In December 2014, the Bankruptcy Court ruled against the RMBS Trustees: rejecting the Trustees’ request to increase that reserve amount, Judge Chapman agreed with Lehman that the Trustees could not use sampling for purposes of estimating Lehman’s liability on claims. While Judge Chapman recognized that sampling had been used in connection with RMBS claims in other bankruptcies (such as the ResCap case), and that sampling was regularly used in RMBS litigation brought by monoline insurers, she declined to authorize it in the Lehman bankruptcy.

[LEXOLOGY]

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TFH 9/24 | Foreclosure Workshop #45: Park v. Wells Fargo, N.A. — Rethinking the California Court-Generated “Void Versus Voidable” Distinction

TFH 9/24 | Foreclosure Workshop #45: Park v. Wells Fargo, N.A. — Rethinking the California Court-Generated “Void Versus Voidable” Distinction

COMING TO YOU LIVE DIRECTLY FROM THE DUBIN LAW OFFICES AT HARBOR COURT, DOWNTOWN HONOLULU, HAWAII

LISTEN TO KHVH-AM (830 ON THE AM RADIO DIAL)

ALSO AVAILABLE ON KHVH-AM ON THE iHEART APP ON THE INTERNET

.

.

Sunday – September 24

 ———————
Foreclosure Workshop #45: Park v. Wells Fargo, N.A. — Rethinking the California Court-Generated “Void Versus Voidable” Distinction

 

Since the Glaski and later Yvanova California decisions, the distinction between void versus voidable has been the predominant judicial method throughout the United States of analyzing borrower challenges to the standing of foreclosing entities.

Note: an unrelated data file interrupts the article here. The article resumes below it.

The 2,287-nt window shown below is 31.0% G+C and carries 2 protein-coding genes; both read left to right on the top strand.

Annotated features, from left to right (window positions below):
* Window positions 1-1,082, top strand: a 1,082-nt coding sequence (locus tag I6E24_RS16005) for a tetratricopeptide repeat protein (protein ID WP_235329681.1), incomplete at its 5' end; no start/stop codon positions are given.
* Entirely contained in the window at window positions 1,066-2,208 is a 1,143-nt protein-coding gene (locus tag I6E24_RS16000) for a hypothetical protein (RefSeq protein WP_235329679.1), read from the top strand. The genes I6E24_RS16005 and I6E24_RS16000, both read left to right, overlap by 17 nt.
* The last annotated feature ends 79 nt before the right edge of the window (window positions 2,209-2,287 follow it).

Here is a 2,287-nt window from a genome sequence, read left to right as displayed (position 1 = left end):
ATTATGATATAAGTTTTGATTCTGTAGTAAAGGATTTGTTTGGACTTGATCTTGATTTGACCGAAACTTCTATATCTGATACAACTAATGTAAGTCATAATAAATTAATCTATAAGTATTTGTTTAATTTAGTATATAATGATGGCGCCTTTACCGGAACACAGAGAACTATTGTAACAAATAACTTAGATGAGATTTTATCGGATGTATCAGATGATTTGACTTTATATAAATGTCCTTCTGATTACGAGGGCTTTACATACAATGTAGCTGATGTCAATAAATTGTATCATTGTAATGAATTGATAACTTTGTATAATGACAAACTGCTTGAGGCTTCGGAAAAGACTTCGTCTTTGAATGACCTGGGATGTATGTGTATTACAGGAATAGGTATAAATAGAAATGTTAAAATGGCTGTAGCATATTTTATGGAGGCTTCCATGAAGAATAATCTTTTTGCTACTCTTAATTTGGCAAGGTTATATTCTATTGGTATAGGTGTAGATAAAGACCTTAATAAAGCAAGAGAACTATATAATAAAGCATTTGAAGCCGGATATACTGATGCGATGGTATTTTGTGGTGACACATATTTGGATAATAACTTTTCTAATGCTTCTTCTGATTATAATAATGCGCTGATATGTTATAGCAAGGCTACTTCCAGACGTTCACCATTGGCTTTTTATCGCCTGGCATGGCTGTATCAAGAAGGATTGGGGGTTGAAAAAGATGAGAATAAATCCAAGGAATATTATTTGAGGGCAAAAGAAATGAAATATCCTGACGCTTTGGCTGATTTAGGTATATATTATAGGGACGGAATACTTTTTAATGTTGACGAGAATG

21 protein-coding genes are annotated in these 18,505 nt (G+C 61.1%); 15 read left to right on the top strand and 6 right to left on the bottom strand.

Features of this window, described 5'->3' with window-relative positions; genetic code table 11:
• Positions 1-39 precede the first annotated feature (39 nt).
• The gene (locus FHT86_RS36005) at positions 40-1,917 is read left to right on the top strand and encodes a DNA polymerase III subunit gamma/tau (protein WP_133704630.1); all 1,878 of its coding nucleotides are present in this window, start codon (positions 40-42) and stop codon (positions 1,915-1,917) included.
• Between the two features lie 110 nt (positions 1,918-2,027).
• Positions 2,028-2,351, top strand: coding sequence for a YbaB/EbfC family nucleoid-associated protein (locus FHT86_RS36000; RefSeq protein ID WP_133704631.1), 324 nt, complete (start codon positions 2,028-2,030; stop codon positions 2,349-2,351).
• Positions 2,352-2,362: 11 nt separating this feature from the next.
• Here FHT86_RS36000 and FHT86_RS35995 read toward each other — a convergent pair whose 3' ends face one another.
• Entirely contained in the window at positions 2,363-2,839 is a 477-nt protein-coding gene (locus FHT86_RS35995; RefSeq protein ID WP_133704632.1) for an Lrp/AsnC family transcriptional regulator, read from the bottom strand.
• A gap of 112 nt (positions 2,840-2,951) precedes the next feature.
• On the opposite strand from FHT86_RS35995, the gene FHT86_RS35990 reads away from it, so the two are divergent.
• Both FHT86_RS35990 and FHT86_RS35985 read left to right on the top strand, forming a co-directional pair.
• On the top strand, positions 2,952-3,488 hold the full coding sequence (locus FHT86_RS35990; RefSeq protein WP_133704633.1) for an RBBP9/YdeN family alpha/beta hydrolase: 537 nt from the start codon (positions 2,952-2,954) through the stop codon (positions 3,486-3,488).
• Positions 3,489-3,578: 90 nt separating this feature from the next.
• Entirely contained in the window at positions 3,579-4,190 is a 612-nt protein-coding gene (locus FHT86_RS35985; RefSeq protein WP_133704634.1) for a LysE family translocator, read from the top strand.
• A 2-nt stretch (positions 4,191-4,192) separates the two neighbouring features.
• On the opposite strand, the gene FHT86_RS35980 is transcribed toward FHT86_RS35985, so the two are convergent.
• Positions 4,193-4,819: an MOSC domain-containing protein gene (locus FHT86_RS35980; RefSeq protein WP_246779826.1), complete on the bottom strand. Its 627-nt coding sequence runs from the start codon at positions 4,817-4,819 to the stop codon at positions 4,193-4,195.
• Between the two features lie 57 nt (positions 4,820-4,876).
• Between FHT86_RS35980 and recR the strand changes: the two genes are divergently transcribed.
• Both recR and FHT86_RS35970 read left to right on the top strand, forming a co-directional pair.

That distinction, for example, has been used successfully to prevent borrowers from challenging irregularities in loan documentation processing in securitized trusts, such as a trust’s alleged acquisition of mortgages through assignments after trust closing dates, similar to the earlier denial of third party beneficiary status to borrowers.

Yet, that distinction has proven largely irrelevant, for the larger issue is not whether the rules of the securitized trust have been violated and thus improperly sought to be enforced by borrowers rather than the trust beneficiaries no matter what the trust laws of Delaware or New York are, but whether the foreclosing plaintiff actually possesses the borrower’s mortgage loan.

A case in point is Park v. Wells Fargo, N.A., a California unpublished intermediate appellate decision, the subject of this Sunday’s Workshop, which illustrates why the Void vs. Voidable distinction needs to be discarded in favor of the Standing-at-Inception Rule.

Borrowers in foreclosure are advised not to use the void versus voidable defense, just another Rule Ritual trap.

On today’s show, time permitting, we will also discuss new, alarming information surfacing regarding where AG Settlement monies earmarked to punish lenders and compensate homeowners have actually gone.

On a previous show we discussed the evidence that investors have secured in litigation how the foreclosure profits of Fannie Mae and Freddie Mac are being used to prop up Obamacare.

Today we will reveal additionally how the Obama Justice Department has transferred monies earmarked to compensate defrauded, foreclosed homeowners instead to Democratic Party political action groups.

.
Host: Gary Dubin Co-Host: John Waihee

.

CALL IN AT (808) 521-8383 OR TOLL FREE (888) 565-8383

Have your questions answered on the air.

Submit questions to info@foreclosurehour.com

The Foreclosure Hour is a public service of the Dubin Law Offices

Past Broadcasts

EVERY SUNDAY
3:00 PM HAWAII
6:00 PM PACIFIC
9:00 PM EASTERN
ON KHVH-AM
(830 ON THE DIAL)
AND ON
iHEART RADIO

The Foreclosure Hour 12

 

© 2010-17 FORECLOSURE FRAUD | by DinSFLA. All rights reserved.



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The Foreclosure Crisis and Its Impact on Today’s Housing Market

The Foreclosure Crisis and Its Impact on Today’s Housing Market

KCET-